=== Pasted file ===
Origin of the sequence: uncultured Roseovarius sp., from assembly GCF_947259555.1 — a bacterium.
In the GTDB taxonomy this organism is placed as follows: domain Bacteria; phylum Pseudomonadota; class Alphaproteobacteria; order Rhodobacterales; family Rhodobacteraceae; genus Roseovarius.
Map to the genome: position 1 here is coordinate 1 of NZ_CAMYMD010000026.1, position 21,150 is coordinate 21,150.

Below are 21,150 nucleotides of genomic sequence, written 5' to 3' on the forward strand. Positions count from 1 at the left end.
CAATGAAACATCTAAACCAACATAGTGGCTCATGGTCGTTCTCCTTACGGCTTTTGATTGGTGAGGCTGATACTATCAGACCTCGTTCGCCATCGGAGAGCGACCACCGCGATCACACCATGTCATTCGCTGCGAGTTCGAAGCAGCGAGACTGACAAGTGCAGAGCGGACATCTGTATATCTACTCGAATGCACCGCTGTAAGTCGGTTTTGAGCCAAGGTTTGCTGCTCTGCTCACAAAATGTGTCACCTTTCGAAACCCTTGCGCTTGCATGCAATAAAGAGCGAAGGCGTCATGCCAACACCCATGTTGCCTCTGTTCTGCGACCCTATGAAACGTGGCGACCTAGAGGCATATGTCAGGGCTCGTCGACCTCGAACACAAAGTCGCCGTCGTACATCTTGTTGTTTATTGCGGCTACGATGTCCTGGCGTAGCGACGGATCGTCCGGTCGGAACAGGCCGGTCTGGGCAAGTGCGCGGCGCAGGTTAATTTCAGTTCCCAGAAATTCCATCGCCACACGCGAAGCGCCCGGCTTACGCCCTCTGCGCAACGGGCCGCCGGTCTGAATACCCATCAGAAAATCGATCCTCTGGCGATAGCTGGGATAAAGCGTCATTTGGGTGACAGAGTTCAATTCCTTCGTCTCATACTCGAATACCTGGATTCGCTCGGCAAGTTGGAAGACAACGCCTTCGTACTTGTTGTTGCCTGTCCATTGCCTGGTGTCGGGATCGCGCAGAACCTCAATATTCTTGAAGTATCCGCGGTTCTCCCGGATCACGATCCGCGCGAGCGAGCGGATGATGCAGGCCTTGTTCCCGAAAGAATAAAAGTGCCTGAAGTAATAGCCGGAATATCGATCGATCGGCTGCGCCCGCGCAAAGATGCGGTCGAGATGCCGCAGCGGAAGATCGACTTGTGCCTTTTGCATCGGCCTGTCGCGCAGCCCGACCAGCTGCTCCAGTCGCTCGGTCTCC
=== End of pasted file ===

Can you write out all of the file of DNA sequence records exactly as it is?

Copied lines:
Origin of the sequence: uncultured Roseovarius sp., from assembly GCF_947259555.1 — a bacterium.
In the GTDB taxonomy this organism is placed as follows: domain Bacteria; phylum Pseudomonadota; class Alphaproteobacteria; order Rhodobacterales; family Rhodobacteraceae; genus Roseovarius.
Map to the genome: position 1 here is coordinate 1 of NZ_CAMYMD010000026.1, position 21,150 is coordinate 21,150.

Below are 21,150 nucleotides of genomic sequence, written 5' to 3' on the forward strand. Positions count from 1 at the left end.
CAATGAAACATCTAAACCAACATAGTGGCTCATGGTCGTTCTCCTTACGGCTTTTGATTGGTGAGGCTGATACTATCAGACCTCGTTCGCCATCGGAGAGCGACCACCGCGATCACACCATGTCATTCGCTGCGAGTTCGAAGCAGCGAGACTGACAAGTGCAGAGCGGACATCTGTATATCTACTCGAATGCACCGCTGTAAGTCGGTTTTGAGCCAAGGTTTGCTGCTCTGCTCACAAAATGTGTCACCTTTCGAAACCCTTGCGCTTGCATGCAATAAAGAGCGAAGGCGTCATGCCAACACCCATGTTGCCTCTGTTCTGCGACCCTATGAAACGTGGCGACCTAGAGGCATATGTCAGGGCTCGTCGACCTCGAACACAAAGTCGCCGTCGTACATCTTGTTGTTTATTGCGGCTACGATGTCCTGGCGTAGCGACGGATCGTCCGGTCGGAACAGGCCGGTCTGGGCAAGTGCGCGGCGCAGGTTAATTTCAGTTCCCAGAAATTCCATCGCCACACGCGAAGCGCCCGGCTTACGCCCTCTGCGCAACGGGCCGCCGGTCTGAATACCCATCAGAAAATCGATCCTCTGGCGATAGCTGGGATAAAGCGTCATTTGGGTGACAGAGTTCAATTCCTTCGTCTCATACTCGAATACCTGGATTCGCTCGGCAAGTTGGAAGACAACGCCTTCGTACTTGTTGTTGCCTGTCCATTGCCTGGTGTCGGGATCGCGCAGAACCTCAATATTCTTGAAGTATCCGCGGTTCTCCCGGATCACGATCCGCGCGAGCGAGCGGATGATGCAGGCCTTGTTCCCGAAAGAATAAAAGTGCCTGAAGTAATAGCCGGAATATCGATCGATCGGCTGCGCCCGCGCAAAGATGCGGTCGAGATGCCGCAGCGGAAGATCGACTTGTGCCTTTTGCATCGGCCTGTCGCGCAGCCCGACCAGCTGCTCCAGTCGCTCGGTCTCC